Last year, the Infinite House of Pancakes introduced a new kind of pancake. It has a happy face made of chocolate chips on one side (the "happy side"), and nothing on the other side (the "blank side").
You are the head cook on duty. The pancakes are cooked in a single row over a hot surface. As part of its infinite efforts to maximize efficiency, the House has recently given you an oversized pancake flipper that flips exactly K consecutive pancakes. That is, in that range of K pancakes, it changes every happy-side pancake to a blank-side pancake, and vice versa; it does not change the left-to-right order of those pancakes.
You cannot flip fewer than K pancakes at a time with the flipper, even at the ends of the row (since there are raised borders on both sides of the cooking surface). For example, you can flip the first K pancakes, but not the first K - 1 pancakes.
Your apprentice cook, who is still learning the job, just used the old-fashioned single-pancake flipper to flip some individual pancakes and then ran to the restroom with it, right before the time when customers come to visit the kitchen. You only have the oversized pancake flipper left, and you need to use it quickly to leave all the cooking pancakes happy side up, so that the customers leave feeling happy with their visit.
Given the current state of the pancakes, calculate the minimum number of uses of the oversized pancake flipper needed to leave all pancakes happy side up, or state that there is no way to do it.
The first line of the input gives the number of test cases, T. T test cases follow. Each consists of one line with a string S and an integer K. S represents the row of pancakes: each of its characters is either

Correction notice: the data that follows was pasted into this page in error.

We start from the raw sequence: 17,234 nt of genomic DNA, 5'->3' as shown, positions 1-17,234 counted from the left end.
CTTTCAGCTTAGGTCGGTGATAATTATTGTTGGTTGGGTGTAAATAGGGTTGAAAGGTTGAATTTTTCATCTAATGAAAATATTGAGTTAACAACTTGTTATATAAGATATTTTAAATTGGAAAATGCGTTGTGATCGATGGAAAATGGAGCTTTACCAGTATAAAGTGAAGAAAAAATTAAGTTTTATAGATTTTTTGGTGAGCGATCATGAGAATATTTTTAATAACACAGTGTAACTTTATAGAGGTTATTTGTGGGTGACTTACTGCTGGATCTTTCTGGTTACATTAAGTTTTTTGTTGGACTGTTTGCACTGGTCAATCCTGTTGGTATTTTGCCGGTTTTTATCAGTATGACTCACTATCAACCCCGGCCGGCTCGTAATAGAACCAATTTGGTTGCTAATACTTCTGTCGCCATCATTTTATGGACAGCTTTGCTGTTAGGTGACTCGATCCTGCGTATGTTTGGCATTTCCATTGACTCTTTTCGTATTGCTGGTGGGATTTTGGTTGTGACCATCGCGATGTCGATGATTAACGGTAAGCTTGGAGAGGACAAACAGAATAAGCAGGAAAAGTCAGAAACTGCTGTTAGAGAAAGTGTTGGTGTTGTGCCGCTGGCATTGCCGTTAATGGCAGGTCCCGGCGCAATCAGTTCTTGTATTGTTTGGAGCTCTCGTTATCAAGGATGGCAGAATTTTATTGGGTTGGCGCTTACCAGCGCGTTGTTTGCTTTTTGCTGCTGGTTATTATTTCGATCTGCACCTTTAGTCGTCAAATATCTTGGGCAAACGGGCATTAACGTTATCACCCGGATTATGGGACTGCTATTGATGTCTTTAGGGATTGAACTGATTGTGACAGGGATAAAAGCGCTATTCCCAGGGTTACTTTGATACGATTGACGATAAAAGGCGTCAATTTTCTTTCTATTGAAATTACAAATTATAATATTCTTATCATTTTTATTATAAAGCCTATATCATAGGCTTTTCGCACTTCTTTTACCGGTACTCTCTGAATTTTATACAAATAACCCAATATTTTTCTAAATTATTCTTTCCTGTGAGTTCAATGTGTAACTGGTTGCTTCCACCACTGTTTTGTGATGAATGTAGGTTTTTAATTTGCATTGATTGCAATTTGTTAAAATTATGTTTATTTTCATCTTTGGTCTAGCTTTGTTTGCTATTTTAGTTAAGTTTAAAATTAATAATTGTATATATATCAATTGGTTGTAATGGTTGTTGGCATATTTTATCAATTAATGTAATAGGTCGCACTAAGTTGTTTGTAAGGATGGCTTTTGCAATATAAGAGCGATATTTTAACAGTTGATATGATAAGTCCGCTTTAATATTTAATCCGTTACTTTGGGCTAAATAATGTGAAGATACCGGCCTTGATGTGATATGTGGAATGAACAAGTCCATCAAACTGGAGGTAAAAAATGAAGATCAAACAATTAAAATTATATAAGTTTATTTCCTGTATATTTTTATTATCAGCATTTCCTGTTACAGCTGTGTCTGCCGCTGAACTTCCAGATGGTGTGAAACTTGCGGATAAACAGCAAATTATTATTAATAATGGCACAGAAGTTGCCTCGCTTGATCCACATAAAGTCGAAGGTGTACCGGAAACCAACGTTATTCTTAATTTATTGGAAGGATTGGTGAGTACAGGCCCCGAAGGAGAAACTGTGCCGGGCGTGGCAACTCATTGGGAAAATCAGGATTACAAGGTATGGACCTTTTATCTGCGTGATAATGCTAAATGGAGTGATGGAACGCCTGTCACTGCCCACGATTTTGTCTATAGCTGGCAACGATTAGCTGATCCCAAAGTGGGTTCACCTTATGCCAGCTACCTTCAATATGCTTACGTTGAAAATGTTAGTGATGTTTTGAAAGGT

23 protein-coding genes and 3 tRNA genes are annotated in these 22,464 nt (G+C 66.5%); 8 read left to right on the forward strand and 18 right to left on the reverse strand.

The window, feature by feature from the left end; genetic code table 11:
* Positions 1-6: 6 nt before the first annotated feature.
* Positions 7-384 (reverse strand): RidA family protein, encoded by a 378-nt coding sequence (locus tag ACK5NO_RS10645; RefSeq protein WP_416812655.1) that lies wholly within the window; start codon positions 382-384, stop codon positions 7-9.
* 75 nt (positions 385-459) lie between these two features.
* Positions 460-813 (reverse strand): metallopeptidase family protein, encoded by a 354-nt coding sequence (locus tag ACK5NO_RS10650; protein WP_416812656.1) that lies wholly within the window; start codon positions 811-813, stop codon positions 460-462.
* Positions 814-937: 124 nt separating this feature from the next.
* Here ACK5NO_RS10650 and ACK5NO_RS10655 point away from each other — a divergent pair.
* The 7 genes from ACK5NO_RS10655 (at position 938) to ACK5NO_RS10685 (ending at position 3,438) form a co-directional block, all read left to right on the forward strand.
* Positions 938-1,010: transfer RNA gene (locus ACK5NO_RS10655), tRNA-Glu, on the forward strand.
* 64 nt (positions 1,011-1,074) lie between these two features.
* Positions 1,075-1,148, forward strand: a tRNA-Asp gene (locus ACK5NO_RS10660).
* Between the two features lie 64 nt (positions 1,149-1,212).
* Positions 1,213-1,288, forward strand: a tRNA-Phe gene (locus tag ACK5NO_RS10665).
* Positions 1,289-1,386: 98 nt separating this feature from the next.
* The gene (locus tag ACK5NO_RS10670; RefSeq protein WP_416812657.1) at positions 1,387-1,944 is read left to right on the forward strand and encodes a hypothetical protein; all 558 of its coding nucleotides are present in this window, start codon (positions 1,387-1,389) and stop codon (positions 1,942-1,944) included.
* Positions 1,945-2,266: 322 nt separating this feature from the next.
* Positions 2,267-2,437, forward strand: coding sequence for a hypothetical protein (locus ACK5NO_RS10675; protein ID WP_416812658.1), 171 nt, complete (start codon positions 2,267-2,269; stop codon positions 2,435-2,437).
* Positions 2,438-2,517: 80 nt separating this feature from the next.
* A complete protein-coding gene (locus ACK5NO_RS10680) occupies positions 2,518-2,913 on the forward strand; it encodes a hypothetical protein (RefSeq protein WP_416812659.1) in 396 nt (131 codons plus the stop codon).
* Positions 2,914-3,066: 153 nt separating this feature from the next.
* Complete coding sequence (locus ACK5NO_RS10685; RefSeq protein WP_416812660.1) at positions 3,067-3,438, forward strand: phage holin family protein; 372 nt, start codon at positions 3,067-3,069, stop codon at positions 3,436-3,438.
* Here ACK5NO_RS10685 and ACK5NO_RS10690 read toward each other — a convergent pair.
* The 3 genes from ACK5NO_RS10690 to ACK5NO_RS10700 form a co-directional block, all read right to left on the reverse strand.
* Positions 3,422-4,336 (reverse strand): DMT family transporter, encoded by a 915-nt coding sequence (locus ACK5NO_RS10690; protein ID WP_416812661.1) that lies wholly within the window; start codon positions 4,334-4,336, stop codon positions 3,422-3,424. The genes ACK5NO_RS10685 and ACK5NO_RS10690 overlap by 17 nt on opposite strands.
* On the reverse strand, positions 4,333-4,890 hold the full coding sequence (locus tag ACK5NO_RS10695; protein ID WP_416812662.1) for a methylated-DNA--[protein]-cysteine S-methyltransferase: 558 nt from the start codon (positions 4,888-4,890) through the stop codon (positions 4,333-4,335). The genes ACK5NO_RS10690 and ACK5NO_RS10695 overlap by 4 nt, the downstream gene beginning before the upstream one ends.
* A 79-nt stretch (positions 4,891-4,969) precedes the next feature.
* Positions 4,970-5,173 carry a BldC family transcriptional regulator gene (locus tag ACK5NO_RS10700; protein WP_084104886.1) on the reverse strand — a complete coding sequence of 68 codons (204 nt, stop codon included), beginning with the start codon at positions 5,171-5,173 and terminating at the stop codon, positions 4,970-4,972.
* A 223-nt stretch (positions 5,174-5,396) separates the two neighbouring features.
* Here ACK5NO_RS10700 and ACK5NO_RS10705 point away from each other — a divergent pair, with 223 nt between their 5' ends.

+ (which represents a pancake that is initially happy side up) or
- (which represents a pancake that is initially blank side up).
For each test case, output one line containing
Case #x: y, where
x is the test case number (starting from 1) and
y is either
IMPOSSIBLE if there is no way to get all the pancakes happy side up, or an integer representing the the minimum number of times you will need to use the oversized pancake flipper to do it.
3 ---+-++- 3 +++++ 4 -+-+- 4
Case #1: 3 Case #2: 0 Case #3: IMPOSSIBLE
In Case #1, you can get all the pancakes happy side up by first flipping the leftmost 3 pancakes, getting to
++++-++-, then the rightmost 3, getting to
++++---+, and finally the 3 pancakes that remain blank side up. There are other ways to do it with 3 flips or more, but none with fewer than 3 flips.
In Case #2, all of the pancakes are already happy side up, so there is no need to flip any of them.
In Case #3, there is no way to make the second and third pancakes from the left have the same side up, because any flip flips them both. Therefore, there is no way to make all of the pancakes happy side up.